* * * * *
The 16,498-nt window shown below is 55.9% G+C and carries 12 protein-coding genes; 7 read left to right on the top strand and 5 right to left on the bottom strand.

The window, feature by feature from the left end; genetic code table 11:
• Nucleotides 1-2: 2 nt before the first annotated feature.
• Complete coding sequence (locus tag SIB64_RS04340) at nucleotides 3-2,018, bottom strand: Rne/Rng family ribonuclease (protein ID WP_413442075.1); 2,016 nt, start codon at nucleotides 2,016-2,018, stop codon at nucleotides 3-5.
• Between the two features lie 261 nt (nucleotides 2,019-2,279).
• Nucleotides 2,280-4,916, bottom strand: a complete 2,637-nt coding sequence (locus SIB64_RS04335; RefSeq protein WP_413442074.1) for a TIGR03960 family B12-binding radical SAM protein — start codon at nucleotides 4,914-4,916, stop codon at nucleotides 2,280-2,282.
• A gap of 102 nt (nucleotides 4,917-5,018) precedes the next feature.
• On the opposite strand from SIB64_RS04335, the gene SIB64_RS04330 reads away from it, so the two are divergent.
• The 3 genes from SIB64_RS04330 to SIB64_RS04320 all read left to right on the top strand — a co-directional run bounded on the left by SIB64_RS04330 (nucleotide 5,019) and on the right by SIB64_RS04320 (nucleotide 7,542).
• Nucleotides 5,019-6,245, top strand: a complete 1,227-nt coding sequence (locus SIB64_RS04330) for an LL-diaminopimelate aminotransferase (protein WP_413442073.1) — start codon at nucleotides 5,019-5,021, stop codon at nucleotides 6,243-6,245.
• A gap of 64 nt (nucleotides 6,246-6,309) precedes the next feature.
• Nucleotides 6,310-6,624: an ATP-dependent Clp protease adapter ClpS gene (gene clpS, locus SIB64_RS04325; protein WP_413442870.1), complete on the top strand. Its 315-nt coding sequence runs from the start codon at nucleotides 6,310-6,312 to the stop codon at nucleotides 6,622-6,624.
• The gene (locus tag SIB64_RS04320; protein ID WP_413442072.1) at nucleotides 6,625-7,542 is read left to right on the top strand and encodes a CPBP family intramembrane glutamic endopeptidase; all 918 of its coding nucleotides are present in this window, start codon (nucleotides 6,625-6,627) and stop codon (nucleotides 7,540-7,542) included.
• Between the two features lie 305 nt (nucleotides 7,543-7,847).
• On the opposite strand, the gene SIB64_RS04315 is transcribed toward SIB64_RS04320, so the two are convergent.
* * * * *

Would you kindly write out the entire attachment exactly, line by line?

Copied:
The 16,498-nt window shown below is 55.9% G+C and carries 12 protein-coding genes; 7 read left to right on the top strand and 5 right to left on the bottom strand.

The window, feature by feature from the left end; genetic code table 11:
• Nucleotides 1-2: 2 nt before the first annotated feature.
• Complete coding sequence (locus tag SIB64_RS04340) at nucleotides 3-2,018, bottom strand: Rne/Rng family ribonuclease (protein ID WP_413442075.1); 2,016 nt, start codon at nucleotides 2,016-2,018, stop codon at nucleotides 3-5.
• Between the two features lie 261 nt (nucleotides 2,019-2,279).
• Nucleotides 2,280-4,916, bottom strand: a complete 2,637-nt coding sequence (locus SIB64_RS04335; RefSeq protein WP_413442074.1) for a TIGR03960 family B12-binding radical SAM protein — start codon at nucleotides 4,914-4,916, stop codon at nucleotides 2,280-2,282.
• A gap of 102 nt (nucleotides 4,917-5,018) precedes the next feature.
• On the opposite strand from SIB64_RS04335, the gene SIB64_RS04330 reads away from it, so the two are divergent.
• The 3 genes from SIB64_RS04330 to SIB64_RS04320 all read left to right on the top strand — a co-directional run bounded on the left by SIB64_RS04330 (nucleotide 5,019) and on the right by SIB64_RS04320 (nucleotide 7,542).
• Nucleotides 5,019-6,245, top strand: a complete 1,227-nt coding sequence (locus SIB64_RS04330) for an LL-diaminopimelate aminotransferase (protein WP_413442073.1) — start codon at nucleotides 5,019-5,021, stop codon at nucleotides 6,243-6,245.
• A gap of 64 nt (nucleotides 6,246-6,309) precedes the next feature.
• Nucleotides 6,310-6,624: an ATP-dependent Clp protease adapter ClpS gene (gene clpS, locus SIB64_RS04325; protein WP_413442870.1), complete on the top strand. Its 315-nt coding sequence runs from the start codon at nucleotides 6,310-6,312 to the stop codon at nucleotides 6,622-6,624.
• The gene (locus tag SIB64_RS04320; protein ID WP_413442072.1) at nucleotides 6,625-7,542 is read left to right on the top strand and encodes a CPBP family intramembrane glutamic endopeptidase; all 918 of its coding nucleotides are present in this window, start codon (nucleotides 6,625-6,627) and stop codon (nucleotides 7,540-7,542) included.
• Between the two features lie 305 nt (nucleotides 7,543-7,847).
• On the opposite strand, the gene SIB64_RS04315 is transcribed toward SIB64_RS04320, so the two are convergent.